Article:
The semi-final between India and New Zealand

13 JULY 2019

SemiFinal_IndvsNZ

   This semi-final is a classic proof what happens when you fail to strategize whatever you do.

It is important to have a strategy for the whole team and to communicate to them as the game is progressing depending on the latest development in the game.

When Rohit fell the team should have arrived at a strategy of saving wickets in spite of not scoring fast. It always helps on a relatively low or moderate score game to save wickets first and then hit out rather than trying to score runs right from the beginning. If you want to win, you should focus on doing only one thing at a time: you have to choose between saving your wicket, (no hitting through the air and hitting only through the ground hitting, hitting only loose balls if and when they come and be comfortable with dots balls, taking risks and hitting out depending on the number of overs pending and the runs to be scored, or tightening the fielding and bowling if you are the bowling side.

We failed to save wickets when Rohit fell and like a pack went on to lose 3 more wickets for paltry runs at a time when the only thing we should have been doing is to keep the wickets. It is not that these 4 people were incapable of solid defence, they did not attempt strong enough to do it.

Knowing Dhoni blocks one end completely, sending him as number 7 was another strategy-less thought. When the need of the hour is to hold wickets why did we not send Dhoni who has done it in practically all games this world cup?

You let pressure to build by losing 4 quick wickets and send Dhoni at no. 7: What a pressure situation it was when Dhoni walked in! How admirably he handled it! Only the most arrogant so-called players and commentators would blame Dhoni for not hitting out at that time and it is the most stupid thing to do – in the childish hope of getting out of the rut. Such commentators should ask for public apology from Dhoni to have criticized him in this and in earlier matches. He has a calculative head and so cool to get out of any pressure situation, he also knows when to start hitting.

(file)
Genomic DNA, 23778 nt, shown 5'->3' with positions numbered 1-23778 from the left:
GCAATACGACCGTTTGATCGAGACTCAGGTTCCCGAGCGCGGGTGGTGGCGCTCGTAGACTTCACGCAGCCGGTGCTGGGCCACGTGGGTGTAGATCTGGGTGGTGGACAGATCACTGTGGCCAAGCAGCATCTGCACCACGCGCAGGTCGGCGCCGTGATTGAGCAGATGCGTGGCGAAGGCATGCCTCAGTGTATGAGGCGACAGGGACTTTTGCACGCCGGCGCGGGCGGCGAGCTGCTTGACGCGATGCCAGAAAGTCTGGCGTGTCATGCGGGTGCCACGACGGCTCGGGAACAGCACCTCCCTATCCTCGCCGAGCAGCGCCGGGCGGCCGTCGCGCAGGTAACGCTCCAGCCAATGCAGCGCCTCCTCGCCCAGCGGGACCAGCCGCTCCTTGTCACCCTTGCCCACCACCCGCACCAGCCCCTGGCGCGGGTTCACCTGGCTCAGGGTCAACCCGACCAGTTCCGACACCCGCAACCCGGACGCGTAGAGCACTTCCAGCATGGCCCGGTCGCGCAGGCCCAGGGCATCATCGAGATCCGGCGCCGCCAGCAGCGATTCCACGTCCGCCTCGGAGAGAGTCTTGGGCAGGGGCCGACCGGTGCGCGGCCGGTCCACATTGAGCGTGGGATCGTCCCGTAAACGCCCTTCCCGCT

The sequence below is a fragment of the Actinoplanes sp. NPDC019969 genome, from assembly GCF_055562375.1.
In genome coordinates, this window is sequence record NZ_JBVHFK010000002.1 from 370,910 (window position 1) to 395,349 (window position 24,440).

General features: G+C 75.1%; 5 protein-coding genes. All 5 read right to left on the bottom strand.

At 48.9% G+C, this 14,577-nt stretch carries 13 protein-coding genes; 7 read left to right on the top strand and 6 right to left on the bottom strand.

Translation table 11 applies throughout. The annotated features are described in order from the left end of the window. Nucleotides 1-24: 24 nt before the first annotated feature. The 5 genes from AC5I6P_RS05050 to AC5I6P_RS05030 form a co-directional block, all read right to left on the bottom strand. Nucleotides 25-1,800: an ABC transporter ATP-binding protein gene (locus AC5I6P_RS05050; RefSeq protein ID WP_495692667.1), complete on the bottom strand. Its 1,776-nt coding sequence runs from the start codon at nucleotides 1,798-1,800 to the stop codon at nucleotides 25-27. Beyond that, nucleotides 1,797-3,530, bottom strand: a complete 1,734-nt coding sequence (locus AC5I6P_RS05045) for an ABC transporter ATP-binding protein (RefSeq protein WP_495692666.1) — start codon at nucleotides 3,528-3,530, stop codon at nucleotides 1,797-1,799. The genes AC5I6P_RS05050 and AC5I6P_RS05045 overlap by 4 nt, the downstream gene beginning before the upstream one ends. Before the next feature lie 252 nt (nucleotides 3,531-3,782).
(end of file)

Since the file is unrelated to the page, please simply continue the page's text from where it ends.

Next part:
It was unfortunate that he got run out in an attempt to retain the strike as the pressure created by his illustrious but strategy- less predecessors. He got out unfortunately as admitted by the man who ran him out telling it was luck factor too. And he had to fight against the invisible opposition – the third rate umpiring for a ‘world’ cup match duly comfortable in the thought that I C C rules support them against the players irrespective of the periodic sleep they indulge in standing in the filed! How could they not call a no-ball and how could they not see 6 people in the outer circle as the ball was being bowled?

And of course kudos to the “bits and pieces’ cricketer Jadeja: Sanjay Manjrekar is known for giving the correct cricket shot which is an emphasis on the means at the cost of the ends namely getting required runs, even by playing a shot not in the books. Sanjay Manjrekar is an efficient but not effective cricketer, Jadeja just the opposite! Sanjay should publicly apologize to this valiant cricket Jadeja, instead of trying to explain his inclusion by himself in the semi-final and defending it telling it was the team he guessed but not his team. So more shame on him!

Dhoni ultimately proved he is way above the rest of the cricketers before and with him. Kudos to the architect of the modern Indian team which, in spite of the defeat on a given day, is no doubt the best team we have ever had. And the numbers also do not prove Dhoni did not hit fast enough given the situation he was put in.

Dhoni’s presence in the Indian team is a must for a couple of more years only for others to know how to handle a pressure situation and to think strategically and then execute the strategy so worked out – not just efficiently but – effectively.


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